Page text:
The reason why the software development started with a specification, before any form of coding, is that a software like KuneAgi touches very strong and sensitive power issues. Once set up in an organisation, an incomplete version of KuneAgi, which would leave open the possibility of a confiscation of power by a small clique, cannot be modified any more, as would be the case in the incremental development process that became classical in free development software. Not for technical reasons, but because those who have been able to exploit the weaknesses of a preliminary version will refuse to see it evolve in a direction that would deprive them from their (illegitimate) power. This is why, contrary to the usual free software development process, it is very important that, starting with the version 1.0 of the software, the essential elements of the democratic functioning, and that are described in the specification, be in place.

This is also why the development takes place outside from any existing organisation, using a public subscription mode.

Isn't proprietary software more reliable and more feature-rich?

The reliability of free software compares very favourably with that of proprietary software, as it is demonstrated by their extensive usage in the Internet infrastructure (a domain where reliability is a key feature). In addition, the number of code readers and testing volunteers assures an early and exhaustive bug detection and correction.

The key point lies elsewhere. When a software claims to assure democracy in a group of users, it is absolutely necessary that the source code be open and accessible to all. Indeed, it is the only way to assure that the software will indeed perform what it claims to, and that it does not contain exceptions, hidden traps and loopholes through which malevolent people would modify its behaviour (by manipulating ballots, destroying work, dissolving working groups, retaining information transmission ... the imagination of power confiscators is infinite).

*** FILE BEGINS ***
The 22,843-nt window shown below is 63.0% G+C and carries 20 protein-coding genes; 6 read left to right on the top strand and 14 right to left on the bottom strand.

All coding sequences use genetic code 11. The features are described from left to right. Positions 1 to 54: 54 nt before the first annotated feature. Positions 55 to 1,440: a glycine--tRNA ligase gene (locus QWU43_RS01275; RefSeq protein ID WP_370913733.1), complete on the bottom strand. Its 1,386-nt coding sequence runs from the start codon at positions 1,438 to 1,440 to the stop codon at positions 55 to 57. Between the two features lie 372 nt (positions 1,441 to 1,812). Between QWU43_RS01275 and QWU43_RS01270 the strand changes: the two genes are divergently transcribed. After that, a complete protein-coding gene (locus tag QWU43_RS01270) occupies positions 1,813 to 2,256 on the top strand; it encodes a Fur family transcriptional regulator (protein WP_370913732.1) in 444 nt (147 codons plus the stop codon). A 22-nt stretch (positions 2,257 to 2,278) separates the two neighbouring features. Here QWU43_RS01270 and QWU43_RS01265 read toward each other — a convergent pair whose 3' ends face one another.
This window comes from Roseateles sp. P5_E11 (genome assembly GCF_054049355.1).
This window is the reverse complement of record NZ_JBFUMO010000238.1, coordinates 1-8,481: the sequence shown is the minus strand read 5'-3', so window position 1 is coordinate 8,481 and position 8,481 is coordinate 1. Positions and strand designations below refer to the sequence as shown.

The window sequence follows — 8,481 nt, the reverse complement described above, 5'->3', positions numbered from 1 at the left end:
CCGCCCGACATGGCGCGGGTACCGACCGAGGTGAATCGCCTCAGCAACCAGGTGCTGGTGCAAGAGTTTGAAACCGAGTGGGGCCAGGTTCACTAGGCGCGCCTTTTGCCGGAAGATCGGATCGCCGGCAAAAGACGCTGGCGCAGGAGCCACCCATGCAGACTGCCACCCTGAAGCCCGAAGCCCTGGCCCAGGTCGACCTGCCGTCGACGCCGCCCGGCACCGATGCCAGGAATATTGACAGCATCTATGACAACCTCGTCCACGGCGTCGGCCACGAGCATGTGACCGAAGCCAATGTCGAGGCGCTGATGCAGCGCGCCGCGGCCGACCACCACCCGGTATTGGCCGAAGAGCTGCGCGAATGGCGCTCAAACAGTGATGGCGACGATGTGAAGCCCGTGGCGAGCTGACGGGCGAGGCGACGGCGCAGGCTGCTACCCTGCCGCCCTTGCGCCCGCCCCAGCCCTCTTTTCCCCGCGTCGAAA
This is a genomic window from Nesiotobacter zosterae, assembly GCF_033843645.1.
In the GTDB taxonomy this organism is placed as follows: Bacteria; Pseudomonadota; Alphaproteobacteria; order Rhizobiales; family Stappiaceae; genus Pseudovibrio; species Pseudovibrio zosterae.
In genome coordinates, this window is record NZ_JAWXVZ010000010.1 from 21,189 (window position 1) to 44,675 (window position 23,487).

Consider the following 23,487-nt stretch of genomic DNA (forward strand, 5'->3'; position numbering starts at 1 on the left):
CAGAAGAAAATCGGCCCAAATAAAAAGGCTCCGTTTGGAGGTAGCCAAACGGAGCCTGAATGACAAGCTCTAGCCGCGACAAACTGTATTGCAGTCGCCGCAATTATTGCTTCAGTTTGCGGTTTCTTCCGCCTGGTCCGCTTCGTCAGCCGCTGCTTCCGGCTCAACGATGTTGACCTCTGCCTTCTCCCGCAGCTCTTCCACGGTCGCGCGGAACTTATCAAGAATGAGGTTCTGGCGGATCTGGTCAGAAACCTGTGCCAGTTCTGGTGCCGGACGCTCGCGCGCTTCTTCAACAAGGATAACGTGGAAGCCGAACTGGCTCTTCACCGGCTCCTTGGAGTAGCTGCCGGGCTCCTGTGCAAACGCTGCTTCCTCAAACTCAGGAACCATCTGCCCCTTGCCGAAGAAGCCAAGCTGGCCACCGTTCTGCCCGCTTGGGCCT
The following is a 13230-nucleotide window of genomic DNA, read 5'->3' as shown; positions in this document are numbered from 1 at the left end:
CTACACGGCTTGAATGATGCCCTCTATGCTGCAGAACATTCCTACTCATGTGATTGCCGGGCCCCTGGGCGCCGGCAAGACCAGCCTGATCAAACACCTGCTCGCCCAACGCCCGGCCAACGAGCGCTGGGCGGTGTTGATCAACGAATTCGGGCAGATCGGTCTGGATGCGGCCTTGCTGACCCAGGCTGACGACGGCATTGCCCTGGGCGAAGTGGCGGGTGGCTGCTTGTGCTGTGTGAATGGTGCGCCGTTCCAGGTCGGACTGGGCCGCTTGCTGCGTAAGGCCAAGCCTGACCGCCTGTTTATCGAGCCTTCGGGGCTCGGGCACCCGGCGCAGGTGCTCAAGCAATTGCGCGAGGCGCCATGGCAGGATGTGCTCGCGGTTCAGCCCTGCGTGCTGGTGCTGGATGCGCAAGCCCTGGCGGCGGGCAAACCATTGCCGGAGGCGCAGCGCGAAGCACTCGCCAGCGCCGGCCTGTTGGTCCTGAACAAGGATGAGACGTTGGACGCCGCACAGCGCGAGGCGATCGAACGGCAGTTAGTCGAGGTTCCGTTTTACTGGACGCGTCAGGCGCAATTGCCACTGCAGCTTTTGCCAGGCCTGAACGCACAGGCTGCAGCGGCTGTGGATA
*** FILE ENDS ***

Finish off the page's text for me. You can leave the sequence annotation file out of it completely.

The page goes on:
It is therefore because their source code is open that we chose to use free software.

In addition, relying upon a free software is a means to re-use a considerable validated code base, legally.

Document indexing is necessary to automatically alert a participant of the appearing of a new Document in his/her Fields of Interest. In this way, the participant may request to participate in the corresponding Working Group, with no loss of time.

Similarly, Document indexing allows to regroup Documents by themes, in order to identify those that treat analogous issues, and that therefore potentially present rival solutions: the participants may therefore allocate their Support Token in full knowledge of all available alternatives.